Every single person I see for a Reflexology session, without fail feels it has been of benefit to them. Whether it relieves the pain of osteoarthritis, sciatica or migraines or common but troublesome pregnancy-related complaints such as pelvic girdle pain or lower back discomfort; and a session ALWAYS guarantees a good night’s sleep. I have even seen women who have gone over their due dates and want to try Reflexology before they accept post-dates induction and a few have gone into labour within the next 24 hours! I make no claims that the Reflexology was responsible or that Reflexology ‘cures’ anything; but I believe that it improves the normal functioning of the body’s systems and organs and brings about a feeling of positivity and well-being, all of which are beneficial in terms of outcomes.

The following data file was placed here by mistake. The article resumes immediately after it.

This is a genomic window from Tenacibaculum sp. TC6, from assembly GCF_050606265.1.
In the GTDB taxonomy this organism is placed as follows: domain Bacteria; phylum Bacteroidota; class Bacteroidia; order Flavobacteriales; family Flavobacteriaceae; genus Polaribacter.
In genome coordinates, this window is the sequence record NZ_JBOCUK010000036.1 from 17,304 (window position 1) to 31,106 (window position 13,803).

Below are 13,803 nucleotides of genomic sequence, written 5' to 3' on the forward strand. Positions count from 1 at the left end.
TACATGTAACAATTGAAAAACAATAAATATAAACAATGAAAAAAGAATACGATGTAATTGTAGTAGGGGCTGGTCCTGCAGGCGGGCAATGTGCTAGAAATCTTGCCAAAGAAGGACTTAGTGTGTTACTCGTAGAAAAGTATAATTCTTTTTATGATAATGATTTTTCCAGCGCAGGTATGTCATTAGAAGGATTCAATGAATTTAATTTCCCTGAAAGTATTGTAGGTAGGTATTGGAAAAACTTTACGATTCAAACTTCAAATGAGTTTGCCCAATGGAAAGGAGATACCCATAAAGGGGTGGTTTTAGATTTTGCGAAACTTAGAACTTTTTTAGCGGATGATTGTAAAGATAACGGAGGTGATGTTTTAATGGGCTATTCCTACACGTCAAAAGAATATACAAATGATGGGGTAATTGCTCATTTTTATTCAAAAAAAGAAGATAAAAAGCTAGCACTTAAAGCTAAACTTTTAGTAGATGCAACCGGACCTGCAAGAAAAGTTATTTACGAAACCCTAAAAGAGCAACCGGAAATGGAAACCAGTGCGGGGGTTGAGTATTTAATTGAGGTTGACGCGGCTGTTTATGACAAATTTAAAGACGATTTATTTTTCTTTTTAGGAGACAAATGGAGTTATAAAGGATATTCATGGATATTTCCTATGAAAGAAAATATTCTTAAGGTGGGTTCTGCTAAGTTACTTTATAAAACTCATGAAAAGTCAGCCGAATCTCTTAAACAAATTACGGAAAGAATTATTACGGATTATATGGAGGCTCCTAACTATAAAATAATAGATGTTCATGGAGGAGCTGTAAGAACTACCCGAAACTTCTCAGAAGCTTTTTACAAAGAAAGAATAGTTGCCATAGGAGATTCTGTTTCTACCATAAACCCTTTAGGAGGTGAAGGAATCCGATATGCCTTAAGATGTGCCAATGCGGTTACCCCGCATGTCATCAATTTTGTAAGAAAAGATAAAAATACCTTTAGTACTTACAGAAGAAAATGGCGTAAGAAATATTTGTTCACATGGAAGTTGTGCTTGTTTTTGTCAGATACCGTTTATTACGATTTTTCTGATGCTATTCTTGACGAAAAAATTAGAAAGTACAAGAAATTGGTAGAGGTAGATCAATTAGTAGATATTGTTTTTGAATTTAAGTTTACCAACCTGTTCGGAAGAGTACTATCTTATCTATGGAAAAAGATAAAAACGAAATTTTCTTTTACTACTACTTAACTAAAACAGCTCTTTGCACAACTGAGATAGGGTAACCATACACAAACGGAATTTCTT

However, research into the benefits of any holistic therapy is mainly of a ‘qualitative’ nature and thus impossible to prove without question from a medical perspective. This shouldn’t mean that the positive outcomes demonstrated are any less valid than other studies. Reduction in pain or an increase in mobility, a better nights’ sleep or a calmer mind are nearly always demonstrated after a session of Reflexology. I searched around for some studies that looked specifically at Reflexology and it’s benefits and found this little gem – an abridged collection of published research into the effects of Reflexology on health and well-being was gathered together by Reflexologist Sue Bennett in 2007 and can be found here.
The studies took place in Britain, China, Denmark, Germany, Switzerland and the USA and investigated the outcomes after a course of Reflexology on headaches and migraines, gynaecological disorders, digestive problems, diabetes, pain, nausea and relaxation, chest disorders, circulatory disorders and problems associated with post-surgery. Fascinating reading!